Hardesty celebrates City Council victory
Activist Jo Ann Hardesty defeated Multnomah County Commissioner Loretta Smith to become the first African-American woman elected to the Portland City Council.
The first returns showed Hardesty leading Smith by a margin of 62 percent to 37 percent, with the rest going to write-in candidates. Her lead never diminished as the evening went on.
"I want to thank the voters of Portland for trusting that I had the best interest of voters at heart," she said, while promising to empower regular voices at City Hall. "I want to thank the voters for knowing that this is the beginning."
Smith conceded about a half hour after the polls closed, saying she had planned on winning, "But life sometimes puts bumps in the way and sends you off in a different direction."
Smith did not mention Hardesty by name, but said she was proud that two African-American woman had made it in the general election in a city that is only 5.8 percent African-American, She said she plans to continue in some form of public service.
Hardesty is a former Portland state legislator and well-known activist who also has a consulting business. Smith is a former aide to U.S. Sen. Ron Wyden and current Multnomah County Commissioner representing parts of North and Northeast Portland.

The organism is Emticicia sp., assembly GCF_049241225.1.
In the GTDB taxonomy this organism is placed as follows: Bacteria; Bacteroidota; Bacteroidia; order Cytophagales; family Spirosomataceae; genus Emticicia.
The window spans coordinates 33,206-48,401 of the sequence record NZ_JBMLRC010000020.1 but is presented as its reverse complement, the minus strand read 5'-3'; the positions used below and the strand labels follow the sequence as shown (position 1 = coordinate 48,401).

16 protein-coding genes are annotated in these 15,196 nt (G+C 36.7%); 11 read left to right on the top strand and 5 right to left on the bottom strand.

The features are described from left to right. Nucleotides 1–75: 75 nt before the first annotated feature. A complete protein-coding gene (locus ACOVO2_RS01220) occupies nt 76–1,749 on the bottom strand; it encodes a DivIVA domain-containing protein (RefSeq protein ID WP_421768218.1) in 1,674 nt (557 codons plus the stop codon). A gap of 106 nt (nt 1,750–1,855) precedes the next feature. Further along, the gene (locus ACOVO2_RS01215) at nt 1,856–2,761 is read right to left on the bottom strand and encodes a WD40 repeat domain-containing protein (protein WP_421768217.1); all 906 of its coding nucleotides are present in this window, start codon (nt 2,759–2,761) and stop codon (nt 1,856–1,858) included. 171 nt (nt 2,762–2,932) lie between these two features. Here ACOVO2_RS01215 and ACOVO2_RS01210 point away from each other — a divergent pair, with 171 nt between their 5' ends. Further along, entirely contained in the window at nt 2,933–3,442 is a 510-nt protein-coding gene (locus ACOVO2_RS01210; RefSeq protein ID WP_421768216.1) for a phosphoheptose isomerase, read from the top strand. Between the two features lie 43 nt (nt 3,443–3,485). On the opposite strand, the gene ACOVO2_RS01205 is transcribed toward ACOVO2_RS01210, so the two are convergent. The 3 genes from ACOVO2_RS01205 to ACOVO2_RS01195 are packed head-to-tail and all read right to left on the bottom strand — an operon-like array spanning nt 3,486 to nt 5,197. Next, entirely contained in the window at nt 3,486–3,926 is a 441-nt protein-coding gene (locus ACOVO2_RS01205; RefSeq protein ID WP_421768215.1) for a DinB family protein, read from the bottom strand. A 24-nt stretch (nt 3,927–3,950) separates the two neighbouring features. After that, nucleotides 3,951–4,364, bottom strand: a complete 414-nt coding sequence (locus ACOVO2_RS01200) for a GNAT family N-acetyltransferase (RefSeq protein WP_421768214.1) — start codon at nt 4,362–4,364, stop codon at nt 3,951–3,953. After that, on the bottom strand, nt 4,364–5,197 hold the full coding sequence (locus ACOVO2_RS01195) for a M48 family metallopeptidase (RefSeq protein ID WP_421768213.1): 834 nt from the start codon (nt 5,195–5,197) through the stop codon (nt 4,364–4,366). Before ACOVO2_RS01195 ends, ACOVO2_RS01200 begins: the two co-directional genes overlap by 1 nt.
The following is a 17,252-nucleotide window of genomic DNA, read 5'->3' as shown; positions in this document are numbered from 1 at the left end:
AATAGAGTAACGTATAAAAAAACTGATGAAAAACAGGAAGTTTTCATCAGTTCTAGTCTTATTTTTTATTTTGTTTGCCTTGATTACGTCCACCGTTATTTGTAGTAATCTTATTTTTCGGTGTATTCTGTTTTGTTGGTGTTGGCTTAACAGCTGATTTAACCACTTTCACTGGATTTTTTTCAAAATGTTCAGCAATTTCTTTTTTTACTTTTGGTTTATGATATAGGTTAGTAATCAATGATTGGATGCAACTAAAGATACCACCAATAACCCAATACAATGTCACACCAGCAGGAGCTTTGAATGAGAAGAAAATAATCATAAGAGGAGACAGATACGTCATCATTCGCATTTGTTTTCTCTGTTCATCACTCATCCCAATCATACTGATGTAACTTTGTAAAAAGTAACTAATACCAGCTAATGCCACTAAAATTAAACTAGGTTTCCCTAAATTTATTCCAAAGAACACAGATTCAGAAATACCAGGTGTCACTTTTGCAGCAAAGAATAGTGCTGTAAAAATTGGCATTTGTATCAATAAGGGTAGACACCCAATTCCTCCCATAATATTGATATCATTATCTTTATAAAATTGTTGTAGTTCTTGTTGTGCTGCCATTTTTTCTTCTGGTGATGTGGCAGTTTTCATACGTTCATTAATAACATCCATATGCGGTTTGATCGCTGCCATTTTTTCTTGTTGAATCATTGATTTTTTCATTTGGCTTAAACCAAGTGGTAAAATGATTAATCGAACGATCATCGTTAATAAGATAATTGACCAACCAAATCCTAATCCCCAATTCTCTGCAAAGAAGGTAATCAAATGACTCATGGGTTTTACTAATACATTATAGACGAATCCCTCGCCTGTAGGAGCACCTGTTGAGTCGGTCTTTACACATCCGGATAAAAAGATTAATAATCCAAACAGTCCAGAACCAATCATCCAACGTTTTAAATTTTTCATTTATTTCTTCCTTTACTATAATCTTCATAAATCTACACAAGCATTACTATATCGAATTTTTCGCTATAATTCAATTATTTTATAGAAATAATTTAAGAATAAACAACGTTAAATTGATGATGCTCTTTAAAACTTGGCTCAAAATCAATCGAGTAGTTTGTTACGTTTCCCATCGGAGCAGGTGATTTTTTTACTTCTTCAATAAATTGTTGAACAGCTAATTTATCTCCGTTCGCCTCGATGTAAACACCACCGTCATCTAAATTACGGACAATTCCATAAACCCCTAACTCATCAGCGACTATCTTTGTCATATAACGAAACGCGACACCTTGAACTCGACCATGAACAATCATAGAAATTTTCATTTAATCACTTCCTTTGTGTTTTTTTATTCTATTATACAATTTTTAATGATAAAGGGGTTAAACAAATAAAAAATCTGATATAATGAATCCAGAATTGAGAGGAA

Both candidates promised to stand up for under-represented Portlanders of color and lower-income residents in East Portland if elected. Hardesty also reached out to outer Southwest Portland voters, aurguing their part of town has many of the same problems as East Portland, including a lack of sidewalks and substandard streets.
The race was to replace Commissioner Dan Saltzman, who did not run for re-election. Women will be a majority on the council for the first time when Hardesty takes office in January.
Hardesty finished first in the May primary election but did not receive the majority necessary to win the race outright. Her 46 percent was significantly higher than the 21 percent that Smith received, however. The four other candidates in the race split the difference.
Only around 33 percent of Portland voters actually returned their ballots in the primary, however, making it difficult to predict how well Hardesty and Smith would do in the November general election, where many more voters traditionally participate. Smith released a campaign poll on Oct. 25 that said the race was tied at about 39 percent each with 22 percent still undecided.
Smith raised far more money that Hardesty in both elections.